The digitally created environments make this one of the most beautiful fantasy films ever experienced. Often budget constraints are too much for filmmakers to convincingly create and entire fantasy world. With digital technology the filmmakers are allowed to produce a variety of locales, each with their own distinct character. And the weather represented through sea squalls and snow storms creates a claustrophobic effect to the landscape that doesn’t hinder its scope.

While the backgrounds and sets look amazing, I can’t help but question why this movie is entirely created in the computer. In order to render the human form as realistically as possible, the motion capture process―which takes images of the actors and transfers them into a computer generated character―requires full performances from the cast. I suppose this process saves on scheduling all the cast members to perform at the same time and cuts down on costuming costs, but can it really save enough money to justify its ends―a realistically rendered digital character that looks exactly like the performer who plays the role in the digital capture process? And even this process does not create a perfectly realistic performance. There is still a stiffness to the movements of the characters that isn’t quite life-like.

I also have to wonder about the PG-13 rating when considering the computer rendition of Jolie’s seductive demon. For all intents and purposes Jolie appears in full frontal nudity here. The gossip columns even ran stories about how she had to warn Brad Pitt before the preview screening because she was embarrassed by her naked appearance. I don’t know if this story is true or not, and Jolie’s naked form is certainly not a negative aspect of the movie, but did the MPAA justify their rating because it was “animated”?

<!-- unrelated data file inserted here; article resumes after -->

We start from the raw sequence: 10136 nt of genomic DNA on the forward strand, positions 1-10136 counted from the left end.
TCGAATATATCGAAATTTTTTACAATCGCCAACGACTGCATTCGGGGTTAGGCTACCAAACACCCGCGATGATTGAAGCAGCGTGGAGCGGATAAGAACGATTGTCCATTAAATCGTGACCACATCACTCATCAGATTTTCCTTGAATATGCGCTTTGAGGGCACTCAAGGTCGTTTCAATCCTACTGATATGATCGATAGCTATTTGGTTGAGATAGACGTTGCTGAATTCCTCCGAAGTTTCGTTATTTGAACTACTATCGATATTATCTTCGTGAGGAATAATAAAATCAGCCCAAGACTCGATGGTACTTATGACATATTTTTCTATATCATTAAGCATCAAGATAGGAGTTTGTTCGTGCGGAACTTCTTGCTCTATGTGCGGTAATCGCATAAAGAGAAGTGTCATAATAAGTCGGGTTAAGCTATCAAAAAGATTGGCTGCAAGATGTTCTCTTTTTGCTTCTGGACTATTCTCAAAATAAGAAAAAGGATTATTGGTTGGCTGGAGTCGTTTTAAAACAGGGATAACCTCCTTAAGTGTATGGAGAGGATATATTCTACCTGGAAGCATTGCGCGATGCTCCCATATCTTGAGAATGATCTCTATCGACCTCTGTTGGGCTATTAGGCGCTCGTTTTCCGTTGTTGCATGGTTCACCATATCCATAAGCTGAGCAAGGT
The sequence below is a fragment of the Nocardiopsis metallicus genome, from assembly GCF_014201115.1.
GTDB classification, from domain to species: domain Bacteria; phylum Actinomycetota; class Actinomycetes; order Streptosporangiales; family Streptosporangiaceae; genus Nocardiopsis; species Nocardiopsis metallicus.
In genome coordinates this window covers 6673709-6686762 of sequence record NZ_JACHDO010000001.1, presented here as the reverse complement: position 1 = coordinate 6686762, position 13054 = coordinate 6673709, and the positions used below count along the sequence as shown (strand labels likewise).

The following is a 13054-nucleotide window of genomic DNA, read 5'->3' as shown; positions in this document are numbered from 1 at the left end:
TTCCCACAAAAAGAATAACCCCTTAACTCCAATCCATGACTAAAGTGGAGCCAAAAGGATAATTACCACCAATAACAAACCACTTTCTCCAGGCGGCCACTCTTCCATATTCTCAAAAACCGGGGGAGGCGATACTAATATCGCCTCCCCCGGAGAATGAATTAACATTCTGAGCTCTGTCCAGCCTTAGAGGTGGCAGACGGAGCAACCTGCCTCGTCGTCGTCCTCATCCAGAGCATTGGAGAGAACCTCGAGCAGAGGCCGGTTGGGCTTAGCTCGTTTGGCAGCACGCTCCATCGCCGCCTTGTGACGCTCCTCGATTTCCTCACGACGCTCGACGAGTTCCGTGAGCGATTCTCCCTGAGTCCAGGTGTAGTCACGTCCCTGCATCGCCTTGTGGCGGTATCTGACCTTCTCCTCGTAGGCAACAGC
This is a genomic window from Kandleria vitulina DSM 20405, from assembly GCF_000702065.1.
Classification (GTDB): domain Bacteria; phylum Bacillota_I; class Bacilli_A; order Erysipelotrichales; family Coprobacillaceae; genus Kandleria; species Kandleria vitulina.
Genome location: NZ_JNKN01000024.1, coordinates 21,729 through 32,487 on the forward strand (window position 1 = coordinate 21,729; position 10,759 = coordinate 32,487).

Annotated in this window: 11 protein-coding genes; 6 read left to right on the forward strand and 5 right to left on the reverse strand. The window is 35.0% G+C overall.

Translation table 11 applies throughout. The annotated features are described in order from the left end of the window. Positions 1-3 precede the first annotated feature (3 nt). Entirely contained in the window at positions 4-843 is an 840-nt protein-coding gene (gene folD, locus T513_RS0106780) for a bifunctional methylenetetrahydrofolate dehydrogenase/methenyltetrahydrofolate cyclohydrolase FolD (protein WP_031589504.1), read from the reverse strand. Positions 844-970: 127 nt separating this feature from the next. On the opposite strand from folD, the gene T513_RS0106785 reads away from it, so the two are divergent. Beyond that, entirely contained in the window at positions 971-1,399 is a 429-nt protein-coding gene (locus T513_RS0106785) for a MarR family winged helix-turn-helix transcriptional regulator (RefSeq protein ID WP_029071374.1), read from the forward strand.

There are many other reasons this film should be rated R. Jolie’s naughty bits might be the only to appear however minimally covered, but Zemekis certainly teases the audience with Beowulf’s endowments as well. And the violence is extreme. It may not be gory with blood, but when you have a ten-foot monster chewing on a man’s head while drooling the evisceration onto bystanders below, there is a level of disgusting there that requires a certain level of maturity. Rarely has a film wanted so badly to be rated R and teased the audience with the possibilities that its creators seem so unwilling to fully embrace.

My third minor complaint comes with the 3-D aspect of the film. “Beowulf” marks Hollywood’s big push to make 3-D a viable format for wide release films again. Released in Digital 3-D on 740 screens nationwide and in IMAX 3-D, it is the biggest 3-D release to date. I agree that the format could provide an experience that audiences might want to come back for, but why must directors of 3-D insist on making a point in the action of shoving spears, hands and various flying objects into the camera. In an action film of this magnitude there are plenty of opportunities to appreciate the 3-D experience without having it shoved down your throat. When directors finally realize that the audience is aware they are watching a 3-D movie and don’t need to have it pointed out to them, it will become a much more widely accepted form of entertainment. Until that time it remains a gimmick.

Although I felt I had to make a point about these negative issues I had with the film, they were each very minor in respect to my enjoyment of the film. “Beowulf” is a fine achievement in fantasy filmmaking. The film retains the Old English poem’s themes of fidelity, loyalty, and even the birth of Christianity as a widely practiced religion. It does not spotlight these elements, but prefers to embrace the entertainment factor of a story involving demons, warriors and dragons. Perhaps it is these elements that encourage high school English teachers to inflict their students with a language that modern teens can barely comprehend even though it is called English. I’m not sure this film is exactly the Cliff Notes version of the epic poem, but it is fun.